• And now – in this moment - we have a time and place to chew on this verse for awhile and think about where we’re at in 2013.

• If greatness is about being a congregation who serves - what might that mean for our worship? Church budget? Our activites? Resources? Staff? Programs? Volunteers serving within the church? Volunteers serving outside the church? Not questions with clear answers – but they are worth pondering.

• I find it comforting to know that people have been trying to figure out what it means to be a true servant for the last 2000 years. Jesus said these words about being a servant because of the struggles of his very own first followers. Some of the disciples were walking in groups. And a few of them got into an argument.

• We don’t know the specifics. Maybe it started out as a discussion about who knew Jesus better or who was more likeable. Maybe it was about how they thought they needed to be spending their time or who was the best at helping. Whatever it was, they were arguing. Jesus knew it.

• "What were you arguing about?" They were embarrassed. Something inside of them knew that there arguments were ridiculous. They knew that they’d gotten off-track, which can actually happen to all of us. It’s easy to forget what real greatness is about.

• Jesus calls all 12 over. He has a really important truth to share. That’s when he says it: "Whoever wants to be first must be last of all and servant of all." He didn’t want his disciples wasting precious time and energy on anything else. The only thing that mattered was a willingness to serve.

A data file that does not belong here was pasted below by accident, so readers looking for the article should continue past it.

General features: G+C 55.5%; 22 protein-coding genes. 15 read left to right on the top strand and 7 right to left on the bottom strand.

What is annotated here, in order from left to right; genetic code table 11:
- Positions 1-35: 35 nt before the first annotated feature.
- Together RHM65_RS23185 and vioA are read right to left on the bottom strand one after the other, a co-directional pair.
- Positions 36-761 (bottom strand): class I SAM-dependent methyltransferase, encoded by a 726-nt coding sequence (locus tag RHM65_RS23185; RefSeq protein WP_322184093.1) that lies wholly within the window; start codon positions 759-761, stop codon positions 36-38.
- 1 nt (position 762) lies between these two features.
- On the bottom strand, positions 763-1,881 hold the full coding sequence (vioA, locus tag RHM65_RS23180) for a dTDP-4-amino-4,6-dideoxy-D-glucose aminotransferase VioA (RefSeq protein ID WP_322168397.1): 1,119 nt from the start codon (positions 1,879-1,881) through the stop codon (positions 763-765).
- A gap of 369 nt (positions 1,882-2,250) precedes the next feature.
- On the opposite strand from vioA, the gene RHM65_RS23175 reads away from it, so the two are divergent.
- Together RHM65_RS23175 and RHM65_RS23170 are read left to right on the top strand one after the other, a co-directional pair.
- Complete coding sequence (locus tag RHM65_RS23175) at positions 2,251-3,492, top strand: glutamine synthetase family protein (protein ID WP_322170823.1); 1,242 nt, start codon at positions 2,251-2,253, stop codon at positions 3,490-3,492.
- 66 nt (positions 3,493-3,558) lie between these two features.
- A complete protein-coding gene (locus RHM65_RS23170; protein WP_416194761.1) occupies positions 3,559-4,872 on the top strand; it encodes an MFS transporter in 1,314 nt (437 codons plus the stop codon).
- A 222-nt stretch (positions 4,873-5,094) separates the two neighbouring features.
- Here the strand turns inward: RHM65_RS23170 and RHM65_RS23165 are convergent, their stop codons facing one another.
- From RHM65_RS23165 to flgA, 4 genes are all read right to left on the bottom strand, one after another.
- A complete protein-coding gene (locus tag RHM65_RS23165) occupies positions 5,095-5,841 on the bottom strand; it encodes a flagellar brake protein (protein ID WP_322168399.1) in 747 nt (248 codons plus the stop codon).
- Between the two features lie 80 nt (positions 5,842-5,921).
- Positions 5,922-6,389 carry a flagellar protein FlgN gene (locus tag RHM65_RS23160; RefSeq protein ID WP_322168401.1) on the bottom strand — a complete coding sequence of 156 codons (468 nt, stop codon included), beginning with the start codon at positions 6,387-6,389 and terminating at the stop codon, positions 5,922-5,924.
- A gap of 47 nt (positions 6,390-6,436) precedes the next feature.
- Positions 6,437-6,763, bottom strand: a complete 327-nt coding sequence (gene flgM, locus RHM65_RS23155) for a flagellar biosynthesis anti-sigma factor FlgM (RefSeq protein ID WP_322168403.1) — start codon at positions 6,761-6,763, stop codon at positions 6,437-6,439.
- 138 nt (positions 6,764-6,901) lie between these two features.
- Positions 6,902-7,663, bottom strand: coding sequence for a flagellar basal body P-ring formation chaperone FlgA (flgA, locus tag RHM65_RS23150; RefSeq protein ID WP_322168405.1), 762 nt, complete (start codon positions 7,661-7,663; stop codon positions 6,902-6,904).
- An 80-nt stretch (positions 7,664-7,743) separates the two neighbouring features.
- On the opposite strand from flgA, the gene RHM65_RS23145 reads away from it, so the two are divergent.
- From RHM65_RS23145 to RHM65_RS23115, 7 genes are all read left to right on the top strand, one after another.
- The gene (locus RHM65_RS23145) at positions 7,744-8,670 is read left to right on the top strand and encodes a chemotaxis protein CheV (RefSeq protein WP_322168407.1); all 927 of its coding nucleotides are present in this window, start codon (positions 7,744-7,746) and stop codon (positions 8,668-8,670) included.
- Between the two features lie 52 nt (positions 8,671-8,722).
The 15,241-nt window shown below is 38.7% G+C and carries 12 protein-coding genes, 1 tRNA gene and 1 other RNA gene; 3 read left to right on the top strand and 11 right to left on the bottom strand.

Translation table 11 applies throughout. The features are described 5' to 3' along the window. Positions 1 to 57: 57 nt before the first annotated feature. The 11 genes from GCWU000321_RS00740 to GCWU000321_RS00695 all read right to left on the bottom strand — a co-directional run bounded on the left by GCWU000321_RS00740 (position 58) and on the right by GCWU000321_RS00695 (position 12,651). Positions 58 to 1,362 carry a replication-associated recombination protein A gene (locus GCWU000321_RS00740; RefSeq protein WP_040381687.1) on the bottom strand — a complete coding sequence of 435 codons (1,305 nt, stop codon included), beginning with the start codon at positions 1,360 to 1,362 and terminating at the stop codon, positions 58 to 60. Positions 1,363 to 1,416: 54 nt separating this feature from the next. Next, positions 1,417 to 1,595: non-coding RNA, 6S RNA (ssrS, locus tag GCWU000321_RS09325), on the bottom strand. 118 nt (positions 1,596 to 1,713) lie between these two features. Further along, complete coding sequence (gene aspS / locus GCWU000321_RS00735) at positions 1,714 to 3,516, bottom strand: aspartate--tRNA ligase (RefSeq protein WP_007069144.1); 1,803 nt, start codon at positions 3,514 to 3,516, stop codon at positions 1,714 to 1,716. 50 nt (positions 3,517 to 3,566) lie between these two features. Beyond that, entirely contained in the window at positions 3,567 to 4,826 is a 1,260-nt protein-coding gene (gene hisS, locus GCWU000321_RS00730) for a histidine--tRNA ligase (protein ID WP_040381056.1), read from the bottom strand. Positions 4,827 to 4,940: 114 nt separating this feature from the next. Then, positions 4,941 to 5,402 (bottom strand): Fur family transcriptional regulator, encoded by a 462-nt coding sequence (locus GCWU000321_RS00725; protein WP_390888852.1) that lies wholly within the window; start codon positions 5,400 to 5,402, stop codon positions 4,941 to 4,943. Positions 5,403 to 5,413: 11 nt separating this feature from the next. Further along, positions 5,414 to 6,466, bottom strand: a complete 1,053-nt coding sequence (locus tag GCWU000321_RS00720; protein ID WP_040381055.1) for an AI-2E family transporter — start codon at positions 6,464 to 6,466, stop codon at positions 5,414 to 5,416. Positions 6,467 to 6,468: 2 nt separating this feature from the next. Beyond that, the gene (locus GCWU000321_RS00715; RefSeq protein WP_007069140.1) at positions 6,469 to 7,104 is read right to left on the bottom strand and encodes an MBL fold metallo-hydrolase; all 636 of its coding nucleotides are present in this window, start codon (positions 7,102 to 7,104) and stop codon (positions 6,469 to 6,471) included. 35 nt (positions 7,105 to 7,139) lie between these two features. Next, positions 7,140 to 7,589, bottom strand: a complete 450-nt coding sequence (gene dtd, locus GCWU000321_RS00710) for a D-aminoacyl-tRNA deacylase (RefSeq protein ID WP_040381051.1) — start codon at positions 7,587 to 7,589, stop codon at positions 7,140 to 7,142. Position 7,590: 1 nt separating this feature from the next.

• Jesus isn't saying: Everyone be a doormat and let people walk all over you. Jesus isn’t saying that at all. Being a servant isn’t being a doormat.

Being a servant is being thoughtful, intentional and humble. It’s about letting the Spirit work within us so that we’re able to look beyond ourselves. It’s about putting other people’s needs before our own. Servanthood means looking outside ourselves. 

• When does it work best? When everyone is doing it. If everyone lived by that sentence; “To be first must be last of all and servant of all” – what a world. We the opportunity to start to living in and creating that world NOW.

• Service is a central part of our church history. It’s also our present – and with the Holy Spirit’s guidance – we can figure out what service will look like in our future.

• Two questions to keep chewing on this week: How is God calling us to serve? Who is God calling us to serve? Variety of sign-ups on the tables that provide service opportunities. Swing by.

• This summer we have explored what it means to be OPEN – to WELCOME – and now, to  SERVE. These words describe who we are – and who we want to be. And in the midst of this – we can trust that the Holy Spirit will keep blowing and moving and challenging us.

• We're a congregation who serves one another following the example of Jesus. May it indeed be so.

• Let us pray (please repeat after me): God of grace,/we are ready to serve./Please show us how./Amen.